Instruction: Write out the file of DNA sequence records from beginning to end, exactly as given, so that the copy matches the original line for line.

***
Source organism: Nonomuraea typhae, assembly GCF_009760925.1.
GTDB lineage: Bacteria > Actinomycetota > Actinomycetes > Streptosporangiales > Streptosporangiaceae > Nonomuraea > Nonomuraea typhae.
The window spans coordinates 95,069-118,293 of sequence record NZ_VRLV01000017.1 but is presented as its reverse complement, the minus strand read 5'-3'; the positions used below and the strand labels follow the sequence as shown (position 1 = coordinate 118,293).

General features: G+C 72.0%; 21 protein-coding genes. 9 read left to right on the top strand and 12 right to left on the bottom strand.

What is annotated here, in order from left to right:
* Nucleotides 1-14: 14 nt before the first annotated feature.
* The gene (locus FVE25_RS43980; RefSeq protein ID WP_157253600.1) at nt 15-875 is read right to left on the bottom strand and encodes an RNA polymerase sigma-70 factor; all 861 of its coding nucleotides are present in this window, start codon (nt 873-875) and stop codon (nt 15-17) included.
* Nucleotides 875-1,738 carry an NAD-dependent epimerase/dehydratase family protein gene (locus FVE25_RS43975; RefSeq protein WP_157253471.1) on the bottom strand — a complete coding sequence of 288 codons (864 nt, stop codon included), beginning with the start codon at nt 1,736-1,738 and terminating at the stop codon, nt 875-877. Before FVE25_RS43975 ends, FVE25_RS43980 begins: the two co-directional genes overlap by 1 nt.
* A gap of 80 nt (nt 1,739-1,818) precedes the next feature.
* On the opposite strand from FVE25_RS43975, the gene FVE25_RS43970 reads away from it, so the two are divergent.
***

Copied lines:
Source organism: Nonomuraea typhae, assembly GCF_009760925.1.
GTDB lineage: Bacteria > Actinomycetota > Actinomycetes > Streptosporangiales > Streptosporangiaceae > Nonomuraea > Nonomuraea typhae.
The window spans coordinates 95,069-118,293 of sequence record NZ_VRLV01000017.1 but is presented as its reverse complement, the minus strand read 5'-3'; the positions used below and the strand labels follow the sequence as shown (position 1 = coordinate 118,293).

General features: G+C 72.0%; 21 protein-coding genes. 9 read left to right on the top strand and 12 right to left on the bottom strand.

What is annotated here, in order from left to right:
* Nucleotides 1-14: 14 nt before the first annotated feature.
* The gene (locus FVE25_RS43980; RefSeq protein ID WP_157253600.1) at nt 15-875 is read right to left on the bottom strand and encodes an RNA polymerase sigma-70 factor; all 861 of its coding nucleotides are present in this window, start codon (nt 873-875) and stop codon (nt 15-17) included.
* Nucleotides 875-1,738 carry an NAD-dependent epimerase/dehydratase family protein gene (locus FVE25_RS43975; RefSeq protein WP_157253471.1) on the bottom strand — a complete coding sequence of 288 codons (864 nt, stop codon included), beginning with the start codon at nt 1,736-1,738 and terminating at the stop codon, nt 875-877. Before FVE25_RS43975 ends, FVE25_RS43980 begins: the two co-directional genes overlap by 1 nt.
* A gap of 80 nt (nt 1,739-1,818) precedes the next feature.
* On the opposite strand from FVE25_RS43975, the gene FVE25_RS43970 reads away from it, so the two are divergent.